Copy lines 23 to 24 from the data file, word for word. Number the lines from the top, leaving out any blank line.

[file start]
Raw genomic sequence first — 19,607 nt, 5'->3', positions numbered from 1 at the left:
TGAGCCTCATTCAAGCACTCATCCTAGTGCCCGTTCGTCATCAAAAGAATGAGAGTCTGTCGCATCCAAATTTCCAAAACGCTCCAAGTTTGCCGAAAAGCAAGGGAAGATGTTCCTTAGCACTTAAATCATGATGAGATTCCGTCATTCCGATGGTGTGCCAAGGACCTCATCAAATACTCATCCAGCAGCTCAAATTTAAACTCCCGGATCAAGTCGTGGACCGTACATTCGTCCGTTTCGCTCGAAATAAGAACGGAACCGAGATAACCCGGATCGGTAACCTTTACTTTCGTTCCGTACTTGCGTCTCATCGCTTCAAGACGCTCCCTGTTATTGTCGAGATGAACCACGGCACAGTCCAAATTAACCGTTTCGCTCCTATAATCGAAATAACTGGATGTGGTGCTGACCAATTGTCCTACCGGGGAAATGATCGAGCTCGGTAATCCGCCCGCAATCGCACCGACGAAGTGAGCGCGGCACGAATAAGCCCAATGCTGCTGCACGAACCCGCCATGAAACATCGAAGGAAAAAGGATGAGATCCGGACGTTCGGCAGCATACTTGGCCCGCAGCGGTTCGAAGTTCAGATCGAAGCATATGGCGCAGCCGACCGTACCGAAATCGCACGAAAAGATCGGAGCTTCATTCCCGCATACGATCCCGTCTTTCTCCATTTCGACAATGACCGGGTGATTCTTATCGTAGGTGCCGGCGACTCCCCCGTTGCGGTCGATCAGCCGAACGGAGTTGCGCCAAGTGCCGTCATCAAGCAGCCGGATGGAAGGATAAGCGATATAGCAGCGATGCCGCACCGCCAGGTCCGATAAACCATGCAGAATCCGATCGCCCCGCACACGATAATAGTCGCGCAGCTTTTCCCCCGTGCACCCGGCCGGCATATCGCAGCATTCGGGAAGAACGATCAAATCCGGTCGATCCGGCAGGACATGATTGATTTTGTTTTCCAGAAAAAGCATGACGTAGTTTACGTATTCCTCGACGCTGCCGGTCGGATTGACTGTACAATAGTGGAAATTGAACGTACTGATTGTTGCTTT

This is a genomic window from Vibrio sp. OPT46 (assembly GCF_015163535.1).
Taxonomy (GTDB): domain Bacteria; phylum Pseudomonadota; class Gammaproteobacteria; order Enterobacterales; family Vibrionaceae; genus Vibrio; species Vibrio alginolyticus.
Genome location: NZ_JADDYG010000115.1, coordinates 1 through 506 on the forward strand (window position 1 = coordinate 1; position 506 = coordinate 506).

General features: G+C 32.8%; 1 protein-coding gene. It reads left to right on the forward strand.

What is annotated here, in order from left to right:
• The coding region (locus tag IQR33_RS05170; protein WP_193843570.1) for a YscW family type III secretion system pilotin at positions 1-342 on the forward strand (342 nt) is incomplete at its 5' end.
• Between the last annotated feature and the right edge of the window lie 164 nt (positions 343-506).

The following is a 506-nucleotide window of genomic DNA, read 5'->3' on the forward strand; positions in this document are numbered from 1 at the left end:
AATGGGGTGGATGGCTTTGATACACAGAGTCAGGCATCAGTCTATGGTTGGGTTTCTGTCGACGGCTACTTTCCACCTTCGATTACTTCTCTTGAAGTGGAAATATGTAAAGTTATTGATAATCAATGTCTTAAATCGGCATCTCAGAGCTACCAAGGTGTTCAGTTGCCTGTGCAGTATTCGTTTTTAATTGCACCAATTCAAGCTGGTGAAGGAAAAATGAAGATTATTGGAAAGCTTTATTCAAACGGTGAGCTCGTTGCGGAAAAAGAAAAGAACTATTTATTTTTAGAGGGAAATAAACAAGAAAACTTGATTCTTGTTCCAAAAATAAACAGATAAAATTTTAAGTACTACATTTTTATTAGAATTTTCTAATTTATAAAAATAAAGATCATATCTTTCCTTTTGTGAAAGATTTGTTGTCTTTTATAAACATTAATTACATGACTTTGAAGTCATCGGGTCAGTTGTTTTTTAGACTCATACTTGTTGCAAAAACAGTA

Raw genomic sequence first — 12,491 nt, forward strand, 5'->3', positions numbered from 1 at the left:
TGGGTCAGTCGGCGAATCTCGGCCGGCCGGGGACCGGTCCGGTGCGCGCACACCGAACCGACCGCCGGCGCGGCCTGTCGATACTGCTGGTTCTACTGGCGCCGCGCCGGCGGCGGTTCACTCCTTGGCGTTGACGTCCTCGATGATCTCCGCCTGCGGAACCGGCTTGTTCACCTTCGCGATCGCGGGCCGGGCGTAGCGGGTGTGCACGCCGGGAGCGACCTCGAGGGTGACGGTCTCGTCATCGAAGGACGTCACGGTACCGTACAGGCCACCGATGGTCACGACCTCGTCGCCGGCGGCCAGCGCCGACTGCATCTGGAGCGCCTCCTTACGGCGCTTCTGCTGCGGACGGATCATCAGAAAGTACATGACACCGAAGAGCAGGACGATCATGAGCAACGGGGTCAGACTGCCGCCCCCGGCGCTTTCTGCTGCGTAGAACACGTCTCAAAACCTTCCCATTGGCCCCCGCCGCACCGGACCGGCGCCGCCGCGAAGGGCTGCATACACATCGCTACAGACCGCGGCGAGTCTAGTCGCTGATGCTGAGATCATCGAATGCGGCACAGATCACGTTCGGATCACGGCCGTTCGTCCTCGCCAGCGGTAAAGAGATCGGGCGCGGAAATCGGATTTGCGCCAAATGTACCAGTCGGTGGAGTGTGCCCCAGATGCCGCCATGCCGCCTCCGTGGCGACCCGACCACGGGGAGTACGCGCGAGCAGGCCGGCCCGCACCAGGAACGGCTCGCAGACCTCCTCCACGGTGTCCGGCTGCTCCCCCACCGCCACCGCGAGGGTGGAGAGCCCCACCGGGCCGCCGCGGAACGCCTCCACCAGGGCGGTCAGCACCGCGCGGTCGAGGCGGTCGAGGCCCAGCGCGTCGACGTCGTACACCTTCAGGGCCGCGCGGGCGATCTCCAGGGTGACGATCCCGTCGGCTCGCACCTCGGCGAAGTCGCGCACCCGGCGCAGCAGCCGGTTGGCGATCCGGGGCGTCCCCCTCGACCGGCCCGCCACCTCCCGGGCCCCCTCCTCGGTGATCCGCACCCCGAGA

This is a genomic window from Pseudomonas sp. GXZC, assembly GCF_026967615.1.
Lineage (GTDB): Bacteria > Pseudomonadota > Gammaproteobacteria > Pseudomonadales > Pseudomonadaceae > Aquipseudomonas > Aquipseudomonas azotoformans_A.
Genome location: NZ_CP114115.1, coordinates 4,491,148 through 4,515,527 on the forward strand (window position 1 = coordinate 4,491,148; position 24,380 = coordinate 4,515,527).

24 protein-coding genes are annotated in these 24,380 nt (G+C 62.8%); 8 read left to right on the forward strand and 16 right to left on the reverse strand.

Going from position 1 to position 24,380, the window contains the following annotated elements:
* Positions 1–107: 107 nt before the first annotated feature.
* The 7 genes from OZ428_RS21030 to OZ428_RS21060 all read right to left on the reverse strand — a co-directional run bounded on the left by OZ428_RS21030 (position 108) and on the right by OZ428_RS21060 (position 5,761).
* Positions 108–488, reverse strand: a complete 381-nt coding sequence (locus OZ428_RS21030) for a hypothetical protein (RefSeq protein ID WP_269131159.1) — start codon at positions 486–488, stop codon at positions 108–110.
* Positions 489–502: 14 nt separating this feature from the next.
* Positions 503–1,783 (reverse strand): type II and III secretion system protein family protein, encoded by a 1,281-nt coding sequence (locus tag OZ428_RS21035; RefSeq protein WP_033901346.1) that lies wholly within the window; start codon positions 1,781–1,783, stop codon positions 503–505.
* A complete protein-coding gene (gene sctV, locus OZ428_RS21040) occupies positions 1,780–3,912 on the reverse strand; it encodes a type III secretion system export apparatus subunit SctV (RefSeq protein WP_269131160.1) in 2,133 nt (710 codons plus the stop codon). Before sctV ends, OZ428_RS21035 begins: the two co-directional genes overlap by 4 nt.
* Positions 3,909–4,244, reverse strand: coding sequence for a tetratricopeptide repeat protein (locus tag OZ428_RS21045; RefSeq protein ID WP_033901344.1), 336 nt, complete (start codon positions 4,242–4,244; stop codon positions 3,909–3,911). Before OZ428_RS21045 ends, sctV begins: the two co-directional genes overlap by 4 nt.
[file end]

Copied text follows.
* Positions 503–1,783 (reverse strand): type II and III secretion system protein family protein, encoded by a 1,281-nt coding sequence (locus tag OZ428_RS21035; RefSeq protein WP_033901346.1) that lies wholly within the window; start codon positions 1,781–1,783, stop codon positions 503–505.
* A complete protein-coding gene (gene sctV, locus OZ428_RS21040) occupies positions 1,780–3,912 on the reverse strand; it encodes a type III secretion system export apparatus subunit SctV (RefSeq protein WP_269131160.1) in 2,133 nt (710 codons plus the stop codon). Before sctV ends, OZ428_RS21035 begins: the two co-directional genes overlap by 4 nt.